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Cuccinelli gives $30 million taken from criminals to help shore up state law enforcement retirement accounts
- Money from Abbott Labs settlement to help preserve critically underfunded retirement accounts -
RICHMOND (October 25, 2013) - In a Richmond news conference today, Attorney General Ken Cuccinelli gave $30 million to the Virginia Retirement System (VRS) to help shore up two underfunded retirement accounts for state law enforcement officers. The $30 million is part of a criminal settlement stemming from a fraud investigation by Cuccinelli's office; the funds are not taxpayer money.
Cuccinelli said that in addition to helping Virginia keep its retirement funding promise to law enforcement, the retirement accounts need to be shored up to prevent problems with recruitment, morale, and retention.
"It's critical that these retirement funds be preserved so that they can continue to provide the retirement benefits that were promised to public safety officers who have faithfully served their fellow Virginians," said Cuccinelli.
"If Virginia's retirement systems for state law enforcement officers are not on secure financial footing, it could lead to problems in recruitment, morale, and retention that would ultimately have a profoundly negative impact on public safety. These contributions are one way to help," the attorney general said.
VRS maintains two funds for state law enforcement. The State Police Officers' Retirement System (SPORS) is for retired Virginia State Police officers. The Virginia Law Officers' Retirement System (VaLORS) is for Capitol police officers, campus police officers, conservation officers of the Department of Game and Inland Fisheries, ABC special agents, marine resources officers, state correctional officers, state juvenile correctional officers, state parole officers, and commercial vehicle enforcement officers of the State Police.
The funds are two of the most underfunded of the VRS accounts. Cuccinelli presented checks for $15 million to VRS for each account.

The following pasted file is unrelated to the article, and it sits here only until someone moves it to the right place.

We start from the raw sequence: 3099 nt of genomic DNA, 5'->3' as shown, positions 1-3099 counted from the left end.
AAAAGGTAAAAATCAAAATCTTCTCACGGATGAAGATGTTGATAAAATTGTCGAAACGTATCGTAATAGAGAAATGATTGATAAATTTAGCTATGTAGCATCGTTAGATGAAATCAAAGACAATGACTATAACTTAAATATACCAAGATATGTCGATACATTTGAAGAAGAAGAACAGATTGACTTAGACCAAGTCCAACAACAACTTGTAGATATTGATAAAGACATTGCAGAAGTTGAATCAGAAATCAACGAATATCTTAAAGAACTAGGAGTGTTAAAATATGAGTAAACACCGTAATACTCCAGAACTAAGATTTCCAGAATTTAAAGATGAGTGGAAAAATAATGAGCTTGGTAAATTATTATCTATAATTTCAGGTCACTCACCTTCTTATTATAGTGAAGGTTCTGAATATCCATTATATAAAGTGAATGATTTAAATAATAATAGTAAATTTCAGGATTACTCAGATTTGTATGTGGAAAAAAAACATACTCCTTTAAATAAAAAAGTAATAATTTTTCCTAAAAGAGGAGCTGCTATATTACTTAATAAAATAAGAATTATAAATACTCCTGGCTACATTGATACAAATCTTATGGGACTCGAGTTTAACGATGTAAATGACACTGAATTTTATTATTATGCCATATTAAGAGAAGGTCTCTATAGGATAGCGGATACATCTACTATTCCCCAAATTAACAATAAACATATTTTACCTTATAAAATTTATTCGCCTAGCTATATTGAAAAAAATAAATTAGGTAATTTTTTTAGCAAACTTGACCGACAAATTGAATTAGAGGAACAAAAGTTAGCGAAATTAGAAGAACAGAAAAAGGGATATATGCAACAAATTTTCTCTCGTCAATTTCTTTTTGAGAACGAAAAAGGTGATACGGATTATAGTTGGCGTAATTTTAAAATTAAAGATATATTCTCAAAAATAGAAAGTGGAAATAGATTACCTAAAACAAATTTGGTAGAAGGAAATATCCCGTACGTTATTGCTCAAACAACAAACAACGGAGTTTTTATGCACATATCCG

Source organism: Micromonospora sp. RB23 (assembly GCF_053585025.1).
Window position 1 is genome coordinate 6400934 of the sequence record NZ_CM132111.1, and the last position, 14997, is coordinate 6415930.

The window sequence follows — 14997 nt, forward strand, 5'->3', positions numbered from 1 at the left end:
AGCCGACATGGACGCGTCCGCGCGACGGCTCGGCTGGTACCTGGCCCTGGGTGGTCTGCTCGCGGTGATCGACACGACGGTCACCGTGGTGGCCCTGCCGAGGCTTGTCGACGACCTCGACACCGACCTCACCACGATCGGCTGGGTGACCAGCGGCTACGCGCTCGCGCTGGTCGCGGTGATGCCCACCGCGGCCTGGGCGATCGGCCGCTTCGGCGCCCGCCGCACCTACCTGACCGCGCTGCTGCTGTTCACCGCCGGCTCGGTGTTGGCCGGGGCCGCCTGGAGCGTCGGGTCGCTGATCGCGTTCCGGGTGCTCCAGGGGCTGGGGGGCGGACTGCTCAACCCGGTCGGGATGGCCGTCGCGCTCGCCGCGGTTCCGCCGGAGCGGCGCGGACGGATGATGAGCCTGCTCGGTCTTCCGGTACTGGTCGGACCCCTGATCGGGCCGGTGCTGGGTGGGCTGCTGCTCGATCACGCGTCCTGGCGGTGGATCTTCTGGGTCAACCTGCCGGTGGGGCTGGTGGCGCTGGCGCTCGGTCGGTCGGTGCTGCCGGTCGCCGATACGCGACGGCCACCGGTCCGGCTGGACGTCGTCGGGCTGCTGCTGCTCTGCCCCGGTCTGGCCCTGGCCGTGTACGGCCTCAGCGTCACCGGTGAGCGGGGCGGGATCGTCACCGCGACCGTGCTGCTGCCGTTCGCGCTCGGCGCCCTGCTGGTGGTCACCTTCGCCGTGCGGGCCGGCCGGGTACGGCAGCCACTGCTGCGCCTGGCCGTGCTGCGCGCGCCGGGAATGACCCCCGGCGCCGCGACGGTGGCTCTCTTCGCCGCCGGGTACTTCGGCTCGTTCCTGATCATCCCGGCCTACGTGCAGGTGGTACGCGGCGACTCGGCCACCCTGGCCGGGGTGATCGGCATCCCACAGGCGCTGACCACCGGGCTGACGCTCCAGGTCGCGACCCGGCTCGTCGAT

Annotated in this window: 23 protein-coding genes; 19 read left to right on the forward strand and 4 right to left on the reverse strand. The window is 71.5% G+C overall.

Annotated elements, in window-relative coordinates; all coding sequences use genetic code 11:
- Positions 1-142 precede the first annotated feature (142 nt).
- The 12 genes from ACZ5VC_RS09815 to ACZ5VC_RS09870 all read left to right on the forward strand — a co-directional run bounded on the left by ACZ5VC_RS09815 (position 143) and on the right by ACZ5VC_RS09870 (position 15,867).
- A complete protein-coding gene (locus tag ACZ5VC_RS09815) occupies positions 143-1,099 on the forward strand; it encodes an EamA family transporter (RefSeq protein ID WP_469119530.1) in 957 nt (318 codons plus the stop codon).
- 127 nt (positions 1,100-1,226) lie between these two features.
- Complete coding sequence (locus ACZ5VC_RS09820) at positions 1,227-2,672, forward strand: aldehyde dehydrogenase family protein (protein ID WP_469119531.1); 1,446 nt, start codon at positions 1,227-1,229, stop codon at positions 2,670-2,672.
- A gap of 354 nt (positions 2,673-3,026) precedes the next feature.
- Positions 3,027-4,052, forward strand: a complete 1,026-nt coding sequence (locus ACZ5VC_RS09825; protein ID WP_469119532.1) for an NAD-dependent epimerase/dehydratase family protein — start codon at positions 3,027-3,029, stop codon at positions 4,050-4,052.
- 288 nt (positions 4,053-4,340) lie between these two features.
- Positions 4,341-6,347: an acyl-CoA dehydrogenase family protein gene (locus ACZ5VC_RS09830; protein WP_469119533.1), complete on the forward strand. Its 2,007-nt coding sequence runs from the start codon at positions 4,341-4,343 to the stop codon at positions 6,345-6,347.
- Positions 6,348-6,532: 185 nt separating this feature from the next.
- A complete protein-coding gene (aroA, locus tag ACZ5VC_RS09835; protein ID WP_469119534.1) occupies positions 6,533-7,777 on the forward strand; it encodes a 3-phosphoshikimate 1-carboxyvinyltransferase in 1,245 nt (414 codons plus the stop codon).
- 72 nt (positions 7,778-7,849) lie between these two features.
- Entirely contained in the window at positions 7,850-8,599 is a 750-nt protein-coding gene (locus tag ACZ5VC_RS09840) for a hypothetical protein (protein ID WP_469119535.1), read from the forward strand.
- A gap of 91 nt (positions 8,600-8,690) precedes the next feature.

Cuccinelli presented the two $15 million checks to Robert "Bob" Schultze, director of VRS, and Diana Cantor, chairman of the VRS board of trustees, along with members of the Virginia Capitol Police, Virginia Commonwealth University Police Department, Virginia Department of Juvenile Justice, Marine Resources Commission, Department of Game & Inland Fisheries, Department of Corrections, Alcoholic Beverage Control, J. Sargeant Reynolds Community College Police Department, and Virginia State University Police Department.
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The $30 million is part of the attorney general's $115 million in asset forfeiture proceeds earned from a national Medicaid fraud investigation his office led against Abbott Laboratories, Inc. Besides restitution to the state's Medicaid program and penalties, Abbott paid the forfeiture as part of a 2012 settlement.
While the Abbott asset forfeiture money is the attorney general's office's to keep, Cuccinelli has been making plans for more than a year to use $105 million of the $115 million for grants to state and local police and sheriffs' departments to buy needed equipment such as bulletproof vests, tactical vehicles, and police cars. He is also earmarking money for continuing training for law enforcement and local prosecutors.
The Virginia-led Medicaid fraud investigation led to the second largest Medicaid fraud settlement in U.S. history at the time. In May 2012, Abbott Laboratories Inc. pled guilty and agreed to pay $1.5 billion to the federal government and the states to resolve criminal and civil liability arising from the company's unlawful promotion of the prescription drug Depakote for uses not approved as safe and effective by the Food and Drug Administration.
While SPORS and VaLORS are for state law enforcement officers, local sheriffs and police are employed by their local jurisdictions and are under separate retirement systems. Their jurisdictions may be members of VRS or the jurisdictions may manage their own retirement accounts. Local law enforcement retirement funds are generally not segregated from the rest of their fellow public employees' funds like they are for state law enforcement.